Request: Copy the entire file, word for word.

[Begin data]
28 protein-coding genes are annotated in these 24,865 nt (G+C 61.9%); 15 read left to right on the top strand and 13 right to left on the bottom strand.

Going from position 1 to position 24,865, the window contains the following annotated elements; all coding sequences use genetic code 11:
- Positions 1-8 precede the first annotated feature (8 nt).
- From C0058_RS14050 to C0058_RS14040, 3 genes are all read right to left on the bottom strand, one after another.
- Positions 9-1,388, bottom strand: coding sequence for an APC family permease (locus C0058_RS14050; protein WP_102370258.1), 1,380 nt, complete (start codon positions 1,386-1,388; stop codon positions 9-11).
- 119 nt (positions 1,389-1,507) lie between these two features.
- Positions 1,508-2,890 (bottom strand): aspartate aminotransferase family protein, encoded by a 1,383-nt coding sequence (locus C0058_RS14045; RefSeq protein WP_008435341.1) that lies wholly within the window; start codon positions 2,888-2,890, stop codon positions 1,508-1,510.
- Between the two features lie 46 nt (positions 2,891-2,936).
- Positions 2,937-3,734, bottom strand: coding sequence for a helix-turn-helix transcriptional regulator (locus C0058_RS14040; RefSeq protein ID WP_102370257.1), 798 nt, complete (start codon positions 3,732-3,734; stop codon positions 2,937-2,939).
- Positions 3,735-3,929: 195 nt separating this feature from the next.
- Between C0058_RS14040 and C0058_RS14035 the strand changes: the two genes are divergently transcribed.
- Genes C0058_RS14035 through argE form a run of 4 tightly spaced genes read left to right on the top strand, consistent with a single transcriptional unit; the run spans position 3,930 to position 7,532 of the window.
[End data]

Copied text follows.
28 protein-coding genes are annotated in these 24,865 nt (G+C 61.9%); 15 read left to right on the top strand and 13 right to left on the bottom strand.

Going from position 1 to position 24,865, the window contains the following annotated elements; all coding sequences use genetic code 11:
- Positions 1-8 precede the first annotated feature (8 nt).
- From C0058_RS14050 to C0058_RS14040, 3 genes are all read right to left on the bottom strand, one after another.
- Positions 9-1,388, bottom strand: coding sequence for an APC family permease (locus C0058_RS14050; protein WP_102370258.1), 1,380 nt, complete (start codon positions 1,386-1,388; stop codon positions 9-11).
- 119 nt (positions 1,389-1,507) lie between these two features.
- Positions 1,508-2,890 (bottom strand): aspartate aminotransferase family protein, encoded by a 1,383-nt coding sequence (locus C0058_RS14045; RefSeq protein WP_008435341.1) that lies wholly within the window; start codon positions 2,888-2,890, stop codon positions 1,508-1,510.
- Between the two features lie 46 nt (positions 2,891-2,936).
- Positions 2,937-3,734, bottom strand: coding sequence for a helix-turn-helix transcriptional regulator (locus C0058_RS14040; RefSeq protein ID WP_102370257.1), 798 nt, complete (start codon positions 3,732-3,734; stop codon positions 2,937-2,939).
- Positions 3,735-3,929: 195 nt separating this feature from the next.
- Between C0058_RS14040 and C0058_RS14035 the strand changes: the two genes are divergently transcribed.
- Genes C0058_RS14035 through argE form a run of 4 tightly spaced genes read left to right on the top strand, consistent with a single transcriptional unit; the run spans position 3,930 to position 7,532 of the window.